A resolution asking the state to rollback New York State’s latest bail reform passed the Onondaga County Legislature on Feb. 4, despite criticism from local protesters in front of the building.
The resolution, proposed by GOP Legislator David Knapp, will be sent to the state legislature to push forward an attempt at amending or suspending the controversial bail reforms. The reforms that took effect Jan. 1 removed a judge’s ability to impose cash bail for a non-violent felony or misdemeanor and shortened the amount of time a prosecutor has to handover evidence to a defense team for discovery. Knapp’s proposed rollback urges lawmakers to allow judges to use discretion for setting bail in non-violent cases and extends the period of discovery from 15 to 45 days, the same period of time the defense has to file a motion for the defendant. The rollback was co-sponsored by three other GOP lawmakers and had no support from democrats in the legislature.
“This is an absolute waste of time by this legislature,” said Donald Kelly, a defense attorney working in Onondaga County.
Kelly was among the 25 protesters and representatives from local chapters of the National Association for the Advancement of Colored People (NAACP), New York Civil Liberties Union (NYCLU) and the Center for Community Alternatives (CCA) to gather at noon with signs in front of the legislature.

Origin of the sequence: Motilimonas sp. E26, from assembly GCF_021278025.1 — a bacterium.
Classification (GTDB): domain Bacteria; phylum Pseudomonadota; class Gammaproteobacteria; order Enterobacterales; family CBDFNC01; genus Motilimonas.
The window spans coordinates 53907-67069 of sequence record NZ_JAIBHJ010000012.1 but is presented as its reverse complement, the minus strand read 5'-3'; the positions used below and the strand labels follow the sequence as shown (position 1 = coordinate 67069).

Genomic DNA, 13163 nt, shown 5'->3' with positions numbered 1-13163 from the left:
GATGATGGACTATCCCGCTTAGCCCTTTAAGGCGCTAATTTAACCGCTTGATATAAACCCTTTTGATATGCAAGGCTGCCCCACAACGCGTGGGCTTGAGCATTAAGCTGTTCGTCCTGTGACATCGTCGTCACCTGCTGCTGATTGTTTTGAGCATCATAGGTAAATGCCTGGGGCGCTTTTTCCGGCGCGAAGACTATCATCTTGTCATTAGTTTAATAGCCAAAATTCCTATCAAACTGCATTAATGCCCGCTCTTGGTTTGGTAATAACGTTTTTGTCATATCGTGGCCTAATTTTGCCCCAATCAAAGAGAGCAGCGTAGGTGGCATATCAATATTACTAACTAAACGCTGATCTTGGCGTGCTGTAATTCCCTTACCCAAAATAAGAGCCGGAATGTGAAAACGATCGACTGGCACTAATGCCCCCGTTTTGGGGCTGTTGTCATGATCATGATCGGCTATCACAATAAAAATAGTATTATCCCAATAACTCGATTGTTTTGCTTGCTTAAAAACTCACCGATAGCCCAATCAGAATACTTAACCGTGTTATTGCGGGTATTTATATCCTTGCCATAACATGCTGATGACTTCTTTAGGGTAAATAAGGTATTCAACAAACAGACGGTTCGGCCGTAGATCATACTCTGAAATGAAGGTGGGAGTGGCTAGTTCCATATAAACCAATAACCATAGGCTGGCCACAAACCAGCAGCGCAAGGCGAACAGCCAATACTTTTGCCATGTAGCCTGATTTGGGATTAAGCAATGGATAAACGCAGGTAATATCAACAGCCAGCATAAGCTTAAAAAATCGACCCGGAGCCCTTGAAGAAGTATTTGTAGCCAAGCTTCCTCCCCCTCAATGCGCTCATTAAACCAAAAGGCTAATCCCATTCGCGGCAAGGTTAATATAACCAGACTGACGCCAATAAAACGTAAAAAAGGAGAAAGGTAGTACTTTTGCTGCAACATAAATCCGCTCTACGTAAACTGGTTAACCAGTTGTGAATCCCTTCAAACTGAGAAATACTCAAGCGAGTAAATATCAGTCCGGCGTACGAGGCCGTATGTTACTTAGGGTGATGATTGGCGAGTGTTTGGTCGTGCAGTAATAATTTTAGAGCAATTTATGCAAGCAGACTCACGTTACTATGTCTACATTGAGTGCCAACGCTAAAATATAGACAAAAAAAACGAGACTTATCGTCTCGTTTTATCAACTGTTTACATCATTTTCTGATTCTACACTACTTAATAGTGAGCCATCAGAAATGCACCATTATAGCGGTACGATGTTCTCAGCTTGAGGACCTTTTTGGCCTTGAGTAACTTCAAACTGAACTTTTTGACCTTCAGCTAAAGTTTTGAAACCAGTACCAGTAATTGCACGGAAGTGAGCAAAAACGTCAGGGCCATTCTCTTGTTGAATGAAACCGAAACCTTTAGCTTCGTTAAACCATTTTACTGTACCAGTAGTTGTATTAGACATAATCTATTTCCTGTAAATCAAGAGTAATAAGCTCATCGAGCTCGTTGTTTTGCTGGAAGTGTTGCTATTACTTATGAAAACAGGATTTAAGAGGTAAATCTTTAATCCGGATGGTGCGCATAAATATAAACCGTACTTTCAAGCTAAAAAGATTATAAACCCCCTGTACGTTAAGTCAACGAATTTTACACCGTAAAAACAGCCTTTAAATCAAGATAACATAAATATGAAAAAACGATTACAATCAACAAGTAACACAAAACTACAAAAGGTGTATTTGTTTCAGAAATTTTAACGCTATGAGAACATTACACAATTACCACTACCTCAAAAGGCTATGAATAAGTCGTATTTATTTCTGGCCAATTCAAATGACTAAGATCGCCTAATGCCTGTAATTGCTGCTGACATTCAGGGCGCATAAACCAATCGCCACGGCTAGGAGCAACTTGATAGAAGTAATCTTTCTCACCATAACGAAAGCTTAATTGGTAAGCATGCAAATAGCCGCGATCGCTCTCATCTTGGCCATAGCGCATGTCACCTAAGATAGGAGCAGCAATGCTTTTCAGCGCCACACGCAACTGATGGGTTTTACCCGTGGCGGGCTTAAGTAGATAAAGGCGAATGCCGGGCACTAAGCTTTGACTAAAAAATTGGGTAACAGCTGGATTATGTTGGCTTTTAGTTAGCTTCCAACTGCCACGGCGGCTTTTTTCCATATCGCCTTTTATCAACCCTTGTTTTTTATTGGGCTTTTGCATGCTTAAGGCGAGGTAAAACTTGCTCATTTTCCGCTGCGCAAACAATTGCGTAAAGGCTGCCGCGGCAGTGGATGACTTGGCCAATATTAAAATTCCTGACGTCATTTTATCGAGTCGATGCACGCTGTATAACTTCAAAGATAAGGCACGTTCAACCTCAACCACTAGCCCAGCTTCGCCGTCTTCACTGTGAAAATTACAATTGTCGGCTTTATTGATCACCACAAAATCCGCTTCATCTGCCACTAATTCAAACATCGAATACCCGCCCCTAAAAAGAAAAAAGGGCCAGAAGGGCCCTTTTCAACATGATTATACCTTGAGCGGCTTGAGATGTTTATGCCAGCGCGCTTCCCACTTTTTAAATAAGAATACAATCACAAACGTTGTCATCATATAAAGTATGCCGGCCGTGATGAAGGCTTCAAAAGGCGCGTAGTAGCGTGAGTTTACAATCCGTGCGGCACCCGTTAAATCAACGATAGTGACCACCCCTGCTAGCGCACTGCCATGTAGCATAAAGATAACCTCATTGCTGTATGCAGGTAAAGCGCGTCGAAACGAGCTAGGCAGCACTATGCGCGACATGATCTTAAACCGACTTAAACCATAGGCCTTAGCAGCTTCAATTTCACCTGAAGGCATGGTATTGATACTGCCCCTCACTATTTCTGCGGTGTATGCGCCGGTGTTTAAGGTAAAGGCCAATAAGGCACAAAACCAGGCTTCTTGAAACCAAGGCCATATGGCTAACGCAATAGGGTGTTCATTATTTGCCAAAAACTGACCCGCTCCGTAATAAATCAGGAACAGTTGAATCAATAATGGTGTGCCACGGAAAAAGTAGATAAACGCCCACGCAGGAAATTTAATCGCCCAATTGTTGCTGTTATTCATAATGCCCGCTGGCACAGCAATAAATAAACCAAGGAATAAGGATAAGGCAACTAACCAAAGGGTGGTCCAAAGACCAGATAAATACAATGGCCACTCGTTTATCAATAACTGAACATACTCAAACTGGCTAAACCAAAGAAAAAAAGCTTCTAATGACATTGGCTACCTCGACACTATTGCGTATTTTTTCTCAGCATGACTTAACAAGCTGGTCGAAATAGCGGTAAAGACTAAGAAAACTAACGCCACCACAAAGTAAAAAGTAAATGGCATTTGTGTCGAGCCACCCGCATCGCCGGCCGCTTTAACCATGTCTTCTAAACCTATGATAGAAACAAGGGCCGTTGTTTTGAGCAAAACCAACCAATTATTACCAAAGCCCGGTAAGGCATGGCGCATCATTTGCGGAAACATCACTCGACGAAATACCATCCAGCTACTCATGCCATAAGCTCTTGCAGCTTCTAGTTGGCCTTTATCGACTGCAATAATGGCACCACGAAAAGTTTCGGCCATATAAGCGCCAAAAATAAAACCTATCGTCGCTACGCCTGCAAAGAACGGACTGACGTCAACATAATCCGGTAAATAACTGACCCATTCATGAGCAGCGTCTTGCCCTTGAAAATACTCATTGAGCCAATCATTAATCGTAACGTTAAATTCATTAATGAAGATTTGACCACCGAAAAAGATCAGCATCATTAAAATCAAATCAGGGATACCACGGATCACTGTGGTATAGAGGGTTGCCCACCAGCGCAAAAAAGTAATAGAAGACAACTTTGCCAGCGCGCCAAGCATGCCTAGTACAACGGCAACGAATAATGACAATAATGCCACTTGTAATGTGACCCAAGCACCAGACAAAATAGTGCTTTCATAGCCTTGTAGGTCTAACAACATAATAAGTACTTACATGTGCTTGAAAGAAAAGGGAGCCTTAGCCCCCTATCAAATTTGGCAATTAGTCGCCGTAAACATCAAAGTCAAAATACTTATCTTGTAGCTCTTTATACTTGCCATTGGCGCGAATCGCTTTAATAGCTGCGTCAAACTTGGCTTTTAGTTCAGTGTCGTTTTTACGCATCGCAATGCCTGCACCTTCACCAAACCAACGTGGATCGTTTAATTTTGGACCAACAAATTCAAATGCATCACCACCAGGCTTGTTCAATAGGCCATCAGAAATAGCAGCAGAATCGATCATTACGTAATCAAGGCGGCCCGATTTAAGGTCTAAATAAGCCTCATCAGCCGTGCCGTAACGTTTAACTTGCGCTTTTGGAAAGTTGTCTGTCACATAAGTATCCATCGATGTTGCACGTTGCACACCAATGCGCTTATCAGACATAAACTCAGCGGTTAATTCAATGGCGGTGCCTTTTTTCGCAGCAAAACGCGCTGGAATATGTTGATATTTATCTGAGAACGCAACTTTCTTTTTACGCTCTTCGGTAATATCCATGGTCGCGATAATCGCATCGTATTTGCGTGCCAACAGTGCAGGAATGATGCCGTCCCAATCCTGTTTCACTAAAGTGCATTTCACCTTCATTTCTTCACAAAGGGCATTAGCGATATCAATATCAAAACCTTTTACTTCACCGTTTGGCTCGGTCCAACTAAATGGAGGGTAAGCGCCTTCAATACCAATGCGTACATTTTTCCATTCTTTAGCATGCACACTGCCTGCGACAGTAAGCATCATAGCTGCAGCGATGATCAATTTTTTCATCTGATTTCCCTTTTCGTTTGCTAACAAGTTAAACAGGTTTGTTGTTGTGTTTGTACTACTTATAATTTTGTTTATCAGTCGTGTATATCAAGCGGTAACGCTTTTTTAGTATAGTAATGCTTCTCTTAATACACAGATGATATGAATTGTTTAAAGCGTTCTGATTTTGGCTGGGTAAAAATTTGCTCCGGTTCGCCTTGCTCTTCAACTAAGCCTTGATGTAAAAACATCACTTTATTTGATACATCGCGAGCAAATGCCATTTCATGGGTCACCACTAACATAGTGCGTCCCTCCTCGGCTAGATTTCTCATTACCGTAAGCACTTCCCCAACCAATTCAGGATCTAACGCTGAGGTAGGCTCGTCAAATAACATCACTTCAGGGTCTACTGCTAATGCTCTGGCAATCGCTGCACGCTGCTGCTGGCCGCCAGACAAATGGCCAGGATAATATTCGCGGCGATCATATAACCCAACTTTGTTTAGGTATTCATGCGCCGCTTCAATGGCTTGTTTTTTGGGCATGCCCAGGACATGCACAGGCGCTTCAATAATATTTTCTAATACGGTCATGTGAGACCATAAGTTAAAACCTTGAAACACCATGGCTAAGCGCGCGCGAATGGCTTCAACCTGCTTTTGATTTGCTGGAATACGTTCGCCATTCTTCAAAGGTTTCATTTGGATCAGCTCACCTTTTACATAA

According to Kelly Gonzalez, deputy director at CCA, Onondaga County’s jail population has shrunk by 20 percent since bail reforms were instituted 35 days ago.
“Putting someone in jail for even two or three days (on bail) increases the likelihood of re-arrest after being released,” Gonzalez said while speaking to the crowd. “Continuing to fill our jails like we have done in Onondaga County wastes taxpayer resources and does nothing to affect the root drivers of harm.”
Gonzalez also alleged that the county spends more on jail than it allots to education, healthcare or economic development. She urged lawmakers to re-prioritize what they spend taxpayer money on.
The District Attorney’s Office of Onondaga County has expressed support for the rollbacks citing the dangers of letting potentially violent criminals go free if the judge is not able to impose bail on those deemed a threat to the community. Local judges have also spoken out, expressing concerns with lawmakers “usurping judges’ discretion,” and that fewer defendants will show up for their court dates.
In an interview with The Stand, Yusuf Abdul-Qadir, director of the NYCLU, said it was dishonest to characterize the reform as leading to an increase in crime, since judges are no longer allowed to detain certain defendants through bail.
“How do you objectively determine who’s dangerous? When judges have that discretion, they determine that Black and brown people are more dangerous than white people,” Abdul-Qadir said.
The bail reform places New York on a short list, alongside New Jersey and California, of state legislatures that have worked to remove cash bail. New Jersey has not had an issue with defendants missing court dates or an abnormal rise in crime, since its passage in 2014. However, the effects of New York’s bail reform, and subsequent opposing legislation, is yet to be seen.
— By Matti Gellman, Staff Reporter